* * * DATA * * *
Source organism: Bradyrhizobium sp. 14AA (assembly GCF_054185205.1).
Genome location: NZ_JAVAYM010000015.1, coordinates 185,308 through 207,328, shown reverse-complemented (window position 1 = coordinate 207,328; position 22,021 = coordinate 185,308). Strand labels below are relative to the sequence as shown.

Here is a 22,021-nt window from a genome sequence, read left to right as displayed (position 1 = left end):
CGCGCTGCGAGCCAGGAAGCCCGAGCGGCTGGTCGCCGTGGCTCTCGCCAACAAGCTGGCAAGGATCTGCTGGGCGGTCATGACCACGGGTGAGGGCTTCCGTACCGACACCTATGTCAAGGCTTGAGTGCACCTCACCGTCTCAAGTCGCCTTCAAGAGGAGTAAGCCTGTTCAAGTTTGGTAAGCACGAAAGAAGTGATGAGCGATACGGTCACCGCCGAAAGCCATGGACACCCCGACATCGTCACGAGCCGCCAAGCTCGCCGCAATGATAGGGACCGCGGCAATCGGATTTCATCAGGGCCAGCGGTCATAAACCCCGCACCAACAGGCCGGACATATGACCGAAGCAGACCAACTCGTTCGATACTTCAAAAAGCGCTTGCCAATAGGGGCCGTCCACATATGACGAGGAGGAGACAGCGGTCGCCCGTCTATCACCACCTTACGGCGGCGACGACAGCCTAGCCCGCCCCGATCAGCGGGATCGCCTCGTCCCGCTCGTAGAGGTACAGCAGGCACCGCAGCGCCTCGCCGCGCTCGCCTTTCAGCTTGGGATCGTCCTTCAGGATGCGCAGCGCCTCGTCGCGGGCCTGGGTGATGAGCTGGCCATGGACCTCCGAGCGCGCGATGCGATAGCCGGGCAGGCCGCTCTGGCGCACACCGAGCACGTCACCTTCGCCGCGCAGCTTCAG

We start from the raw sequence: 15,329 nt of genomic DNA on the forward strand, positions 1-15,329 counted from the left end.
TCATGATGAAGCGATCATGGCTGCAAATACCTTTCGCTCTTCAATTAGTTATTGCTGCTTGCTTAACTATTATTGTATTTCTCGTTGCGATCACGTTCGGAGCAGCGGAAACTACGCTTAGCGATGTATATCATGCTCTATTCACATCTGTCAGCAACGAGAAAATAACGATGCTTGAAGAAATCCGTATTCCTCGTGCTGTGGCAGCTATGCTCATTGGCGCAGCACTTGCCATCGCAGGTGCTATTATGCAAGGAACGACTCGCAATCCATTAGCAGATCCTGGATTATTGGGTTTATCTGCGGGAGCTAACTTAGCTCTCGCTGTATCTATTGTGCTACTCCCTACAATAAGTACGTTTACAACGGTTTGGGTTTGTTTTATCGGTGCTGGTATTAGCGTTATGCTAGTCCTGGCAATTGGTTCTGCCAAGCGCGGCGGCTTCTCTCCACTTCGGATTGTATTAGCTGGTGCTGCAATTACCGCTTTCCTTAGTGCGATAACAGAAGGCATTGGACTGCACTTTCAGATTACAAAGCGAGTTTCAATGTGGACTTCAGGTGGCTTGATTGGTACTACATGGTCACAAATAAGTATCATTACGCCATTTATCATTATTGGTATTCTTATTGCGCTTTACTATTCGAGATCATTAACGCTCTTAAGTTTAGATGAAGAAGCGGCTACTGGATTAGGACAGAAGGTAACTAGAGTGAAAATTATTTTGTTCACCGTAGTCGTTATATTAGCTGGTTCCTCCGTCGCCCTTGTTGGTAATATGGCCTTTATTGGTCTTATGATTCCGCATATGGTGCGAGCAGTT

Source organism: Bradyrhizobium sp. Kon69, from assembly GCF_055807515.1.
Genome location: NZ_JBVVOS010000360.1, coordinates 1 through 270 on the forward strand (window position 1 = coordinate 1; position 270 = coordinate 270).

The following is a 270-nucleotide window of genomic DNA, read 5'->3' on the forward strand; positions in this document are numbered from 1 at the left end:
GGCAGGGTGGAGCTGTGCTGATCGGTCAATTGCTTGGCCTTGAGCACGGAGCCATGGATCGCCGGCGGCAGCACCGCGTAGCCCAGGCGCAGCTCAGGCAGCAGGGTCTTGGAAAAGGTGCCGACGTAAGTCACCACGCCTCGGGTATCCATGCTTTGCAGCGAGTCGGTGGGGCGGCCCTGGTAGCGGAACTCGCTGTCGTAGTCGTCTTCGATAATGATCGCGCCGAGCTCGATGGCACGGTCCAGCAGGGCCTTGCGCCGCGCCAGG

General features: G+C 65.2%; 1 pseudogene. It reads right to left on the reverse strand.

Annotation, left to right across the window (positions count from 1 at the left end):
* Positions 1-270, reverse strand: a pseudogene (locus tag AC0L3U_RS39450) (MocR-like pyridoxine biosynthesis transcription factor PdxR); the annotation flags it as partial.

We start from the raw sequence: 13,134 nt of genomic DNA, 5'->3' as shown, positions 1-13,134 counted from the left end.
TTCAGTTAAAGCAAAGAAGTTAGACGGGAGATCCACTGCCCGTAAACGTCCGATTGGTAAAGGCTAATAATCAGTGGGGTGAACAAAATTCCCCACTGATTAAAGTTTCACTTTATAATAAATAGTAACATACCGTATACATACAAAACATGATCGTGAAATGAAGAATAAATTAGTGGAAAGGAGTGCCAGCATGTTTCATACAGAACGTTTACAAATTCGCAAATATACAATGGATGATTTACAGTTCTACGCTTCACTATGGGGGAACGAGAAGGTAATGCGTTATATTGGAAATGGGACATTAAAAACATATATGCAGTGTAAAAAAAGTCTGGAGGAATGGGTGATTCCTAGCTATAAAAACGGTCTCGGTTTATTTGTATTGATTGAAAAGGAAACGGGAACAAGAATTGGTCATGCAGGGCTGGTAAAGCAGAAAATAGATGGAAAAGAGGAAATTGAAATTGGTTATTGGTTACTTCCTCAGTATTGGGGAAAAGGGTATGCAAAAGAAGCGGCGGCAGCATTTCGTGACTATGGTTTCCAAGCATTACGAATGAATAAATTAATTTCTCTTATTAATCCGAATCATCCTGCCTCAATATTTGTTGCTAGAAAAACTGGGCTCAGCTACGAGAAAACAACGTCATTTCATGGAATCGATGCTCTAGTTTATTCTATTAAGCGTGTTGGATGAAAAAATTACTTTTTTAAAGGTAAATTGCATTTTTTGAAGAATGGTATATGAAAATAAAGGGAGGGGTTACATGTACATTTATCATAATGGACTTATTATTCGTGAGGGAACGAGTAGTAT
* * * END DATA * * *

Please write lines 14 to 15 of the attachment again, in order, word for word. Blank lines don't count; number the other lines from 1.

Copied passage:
We start from the raw sequence: 13,134 nt of genomic DNA, 5'->3' as shown, positions 1-13,134 counted from the left end.
TTCAGTTAAAGCAAAGAAGTTAGACGGGAGATCCACTGCCCGTAAACGTCCGATTGGTAAAGGCTAATAATCAGTGGGGTGAACAAAATTCCCCACTGATTAAAGTTTCACTTTATAATAAATAGTAACATACCGTATACATACAAAACATGATCGTGAAATGAAGAATAAATTAGTGGAAAGGAGTGCCAGCATGTTTCATACAGAACGTTTACAAATTCGCAAATATACAATGGATGATTTACAGTTCTACGCTTCACTATGGGGGAACGAGAAGGTAATGCGTTATATTGGAAATGGGACATTAAAAACATATATGCAGTGTAAAAAAAGTCTGGAGGAATGGGTGATTCCTAGCTATAAAAACGGTCTCGGTTTATTTGTATTGATTGAAAAGGAAACGGGAACAAGAATTGGTCATGCAGGGCTGGTAAAGCAGAAAATAGATGGAAAAGAGGAAATTGAAATTGGTTATTGGTTACTTCCTCAGTATTGGGGAAAAGGGTATGCAAAAGAAGCGGCGGCAGCATTTCGTGACTATGGTTTCCAAGCATTACGAATGAATAAATTAATTTCTCTTATTAATCCGAATCATCCTGCCTCAATATTTGTTGCTAGAAAAACTGGGCTCAGCTACGAGAAAACAACGTCATTTCATGGAATCGATGCTCTAGTTTATTCTATTAAGCGTGTTGGATGAAAAAATTACTTTTTTAAAGGTAAATTGCATTTTTTGAAGAATGGTATATGAAAATAAAGGGAGGGGTTACATGTACATTTATCATAATGGACTTATTATTCGTGAGGGAACGAGTAGTAT